Today's clue: X equals P
PREVIOUS SOLUTION: "We are running ourselves into a damaged earth... As
a human race, we are very young and quite primitive." - John Astin
(c) 2010 by NEA, Inc. 10-14


LIBRA (Sept. 23-Oct.
23) - Your mate or coun-
terpart could be luckier than
you, so if there is a toss-up
as to whose ideas should be
used, opt for his/hers.
SCORPIO (Oct. 24-Nov.
22) - Be careful what you
say when socializing with
23-Dec. 21) - When shop-
ping for a certain item,
don't settle for something
that is close to, but not
quite, what you want.
Jan. 19) - Pick the brains
of close associates or
friends when hunting for
critical' information.
AQUARIUS (Jan. 20-
Feb. 19) - Someone you
-went out of your way to
help, never expecting your
kindness to be repaid, might
pleasantly surprise you.
PISCES (Feb. 20-March
20) - Continue to believe
in luck when all else. is
coming up short, and it will
pan out.
ARIES (March 21-April
19) - There is no need to
allow competitive situations
to intimidate you.
TAURUS (April 20-May
20) - As long as you keep
the faith, substantial results
are likely, so no matter what
you're doing or with whom
you're doing it, you should
come out OK.
GEMINI (May 21-June
20) - Being cooperative
benefits you as much as it
does those with whom you
share common interests, so
don't think you're doing
anybody but yourself any
CANCER (June 21-July
22) - When negotiating'an
agreement, the smartest
thing you could do is to take
yourself out of the picture.
LEO (July 23-Aug. 22)
-The more heads there are
figuring things out, the
quicker you'll get a solu-
tion, qut be sure to listen to
everyone's ideas.
VIRGO (Aug. 23-Sept.
22) - Stick to doing busi-
ness with the firms or peo-
ple you've used for a long
time, and you won't be dis-


MS OOOLA( 600B 1 I
BUT K I A' SK I' ,-.







10-14 0- LagirSl c Inlo.ralonal lI -sL ; U; iF r, ;010
"Show me what to press if I want to record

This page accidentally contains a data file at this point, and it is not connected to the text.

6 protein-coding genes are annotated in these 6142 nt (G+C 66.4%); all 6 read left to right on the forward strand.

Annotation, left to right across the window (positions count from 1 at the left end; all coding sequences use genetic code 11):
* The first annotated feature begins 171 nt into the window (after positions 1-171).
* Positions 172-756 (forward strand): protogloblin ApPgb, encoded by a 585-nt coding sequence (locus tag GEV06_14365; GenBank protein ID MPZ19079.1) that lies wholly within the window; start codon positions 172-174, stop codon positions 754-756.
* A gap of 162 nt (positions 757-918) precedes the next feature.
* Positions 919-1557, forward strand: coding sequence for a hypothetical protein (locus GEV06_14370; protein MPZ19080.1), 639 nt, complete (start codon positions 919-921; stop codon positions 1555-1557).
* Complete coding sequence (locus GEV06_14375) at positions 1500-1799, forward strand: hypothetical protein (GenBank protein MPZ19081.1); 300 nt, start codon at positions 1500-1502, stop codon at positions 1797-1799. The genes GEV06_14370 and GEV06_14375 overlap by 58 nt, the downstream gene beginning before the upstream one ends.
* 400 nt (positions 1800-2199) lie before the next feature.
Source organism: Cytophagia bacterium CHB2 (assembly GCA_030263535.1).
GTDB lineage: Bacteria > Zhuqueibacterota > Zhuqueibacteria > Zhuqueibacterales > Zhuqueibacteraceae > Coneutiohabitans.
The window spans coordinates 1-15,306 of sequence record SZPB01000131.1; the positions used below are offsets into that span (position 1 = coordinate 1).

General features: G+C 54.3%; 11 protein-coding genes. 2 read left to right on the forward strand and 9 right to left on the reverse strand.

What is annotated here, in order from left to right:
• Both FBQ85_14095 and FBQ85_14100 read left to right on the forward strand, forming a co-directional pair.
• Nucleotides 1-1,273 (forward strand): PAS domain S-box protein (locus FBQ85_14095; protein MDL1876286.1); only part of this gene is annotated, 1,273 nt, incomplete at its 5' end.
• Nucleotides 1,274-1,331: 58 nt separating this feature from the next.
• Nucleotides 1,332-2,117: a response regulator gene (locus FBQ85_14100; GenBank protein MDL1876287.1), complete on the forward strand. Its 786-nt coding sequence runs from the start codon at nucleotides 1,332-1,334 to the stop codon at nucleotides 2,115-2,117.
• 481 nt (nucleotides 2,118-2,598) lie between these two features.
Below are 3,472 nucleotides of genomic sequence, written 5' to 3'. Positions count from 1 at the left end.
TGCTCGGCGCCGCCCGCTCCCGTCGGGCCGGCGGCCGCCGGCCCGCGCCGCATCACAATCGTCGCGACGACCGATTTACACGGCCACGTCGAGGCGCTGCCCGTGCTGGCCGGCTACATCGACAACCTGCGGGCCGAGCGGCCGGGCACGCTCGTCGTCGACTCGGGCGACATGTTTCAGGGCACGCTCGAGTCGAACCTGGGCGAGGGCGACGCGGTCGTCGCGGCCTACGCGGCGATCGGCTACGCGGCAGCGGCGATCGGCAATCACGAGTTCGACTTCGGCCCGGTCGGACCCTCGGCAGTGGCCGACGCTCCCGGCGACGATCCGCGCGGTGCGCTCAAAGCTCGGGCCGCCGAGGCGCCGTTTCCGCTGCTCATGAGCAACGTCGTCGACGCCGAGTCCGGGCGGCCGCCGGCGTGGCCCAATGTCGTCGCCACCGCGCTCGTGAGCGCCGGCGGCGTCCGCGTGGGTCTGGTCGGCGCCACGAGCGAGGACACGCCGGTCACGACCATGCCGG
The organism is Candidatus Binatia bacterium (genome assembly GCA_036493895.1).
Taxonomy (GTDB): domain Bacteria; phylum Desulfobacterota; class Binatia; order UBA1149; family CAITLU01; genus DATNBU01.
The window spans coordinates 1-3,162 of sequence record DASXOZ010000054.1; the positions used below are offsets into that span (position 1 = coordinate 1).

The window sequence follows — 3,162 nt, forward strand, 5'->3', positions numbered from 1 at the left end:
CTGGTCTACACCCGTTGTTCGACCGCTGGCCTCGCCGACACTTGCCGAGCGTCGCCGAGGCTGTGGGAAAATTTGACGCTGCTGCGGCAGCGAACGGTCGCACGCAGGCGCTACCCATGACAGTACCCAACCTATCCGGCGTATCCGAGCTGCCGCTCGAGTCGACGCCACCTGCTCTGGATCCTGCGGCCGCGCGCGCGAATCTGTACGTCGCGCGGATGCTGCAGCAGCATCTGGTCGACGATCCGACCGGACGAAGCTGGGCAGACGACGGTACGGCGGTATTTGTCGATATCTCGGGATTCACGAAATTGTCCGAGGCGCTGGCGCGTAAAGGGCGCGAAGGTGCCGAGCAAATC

a movie after I've gone to bed."

Rubbed the wrong way

Dear Annie: I am 26 years old and happi-
ly married. We recently moved into our first
home, next door to 'Tom and Sophie," a
childless 45-year-qld couple. My wife likes
Sophie, and I enjoyed Tom's company until
he asked me to join him on a fishing trip.
We rented a single-room cabin for. two
nights, sharing all expenses. In the middle of
the night, I woke up to find Tom's hands
rubbing my body. I pushed him
away, offered a few choice'
words, and began packing. He
quietly drove us to our respective
homes. I told my wife about
the incident, swearing her to *tC,
I don't wish to be responsi- (
ble for problems in Tom's mar-
riage. However, I find it diffi-
cult to continue our relationship.
We cannot afford to move to another
neighborhood. What should I do? How
can our wives continue their friendship?
How do I relate to Tom? - Mike in
Dear Mike: Here's what you do: Act as if
it never happened. Your wife can still main-
tain a friendship with Sophie, but you
should find ways to be busy with other
things. Do not encourage get-togethers, but
don't abruptly cut them off. If you gradual-
ly back away from socializing, it will seem
natural. Avoid any reason to be alone with
Tom. He won't question why.
Dear Annie: Last weekend, I stayed at an